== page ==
Countering Iran: U.S. Helps Saudi Arabia To Upgrade It’s Air Defense


Patriot missile fired fron its launcher

Patriot missile fired from its launcher (Copyright Raytheon)

The U.S. Congress and the State Department have approved the upgrading of Saudi Patriot missiles by the manufacturer Raytheon.

The Patriot air-defense system, bought by Saudi Arabia in wake of the first Gulf War in 1990, will now be upgraded to the latest Configuration-3 standard for US$ 1.7 billion. The deal includes ground-system hardware, a full training package, support equipment upgrades and the ability to support potential coalition operations.

The Patriot was first designed as an anti-aircraft missile system with limited missile defense capabilities, but was later optimized for that role although it can also deal with aircraft, cruise missiles or UAVs (drones). The missile itself is almost 6 meters long, weighing 700 kg, has a speed of Mach 5 and can reach altitudes up to 24,000 meters.

If a target is engaged by the system, two missiles (interceptors) are fired in quick succession. The first interceptor is then guided by radio into the vicinity of the target where its own radar takes over and guides it to hit the warhead of the incoming missile. The second interceptor takes out remaining debris.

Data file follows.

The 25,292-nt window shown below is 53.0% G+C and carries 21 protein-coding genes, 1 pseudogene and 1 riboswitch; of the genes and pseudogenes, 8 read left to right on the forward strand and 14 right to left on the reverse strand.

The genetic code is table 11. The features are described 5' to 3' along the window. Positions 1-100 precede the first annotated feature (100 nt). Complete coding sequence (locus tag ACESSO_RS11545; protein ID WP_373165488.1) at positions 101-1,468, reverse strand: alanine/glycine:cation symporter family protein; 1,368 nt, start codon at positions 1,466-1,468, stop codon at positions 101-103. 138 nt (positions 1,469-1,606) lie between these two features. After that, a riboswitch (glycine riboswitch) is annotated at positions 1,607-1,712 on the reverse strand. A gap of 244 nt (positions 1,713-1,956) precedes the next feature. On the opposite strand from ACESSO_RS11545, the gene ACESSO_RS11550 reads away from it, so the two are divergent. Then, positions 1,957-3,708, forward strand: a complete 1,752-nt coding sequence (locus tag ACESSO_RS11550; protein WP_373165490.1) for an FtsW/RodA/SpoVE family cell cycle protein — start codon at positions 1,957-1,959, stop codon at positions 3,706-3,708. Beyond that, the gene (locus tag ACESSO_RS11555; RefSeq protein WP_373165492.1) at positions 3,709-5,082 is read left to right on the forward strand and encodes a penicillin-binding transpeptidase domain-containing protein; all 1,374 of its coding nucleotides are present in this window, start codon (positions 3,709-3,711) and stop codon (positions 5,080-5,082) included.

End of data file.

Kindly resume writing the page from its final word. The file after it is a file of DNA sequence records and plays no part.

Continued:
The Saudi military is currently in a shopping spree to get advanced weapons for its armed forces. After upgrading the air force with 72 Eurofighter Typhoon combat planes from 2009, the Saudi government last September requested the sale of artillery systems and HUMVEE vehicles from the U.S. The deal is worth US$ 886 million  (see our article ‘U.S. selling more weapons to Saudi Arabia‘).

Moreover, Germany in July has agreed to deliver up to 200 of the latest Leopard 2 A7+ to the Saudi Kingdom.

Why all that? A senior Saudi official said it clearly during a speech last June in the UK: the country’s rulers are concerned about Iran. Iran shows an increasingly aggressive stance and rhetoric, supports the Shia minority in Saudi Arabia and its neighbour Bahrain, and has built up a large military just across the Persian Gulf.

Taken into account that the above-mentioned Saudi official said in the same speech that if Iran acquires nuclear weapons, the Kingdom will do the same, it is time to worry about a major arms race around the Gulf.

(Sources: Raytheon, ASDNews, Army Technology, Spiegel online; 2 Dec 2011)

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About Johann Brandstätter

Photojournalist and documentary photographer based in Bulgaria, working mainly in the Balkans and the Middle East. Conflicts & crises, social and environmental issues, defense & military, travel, transportation.
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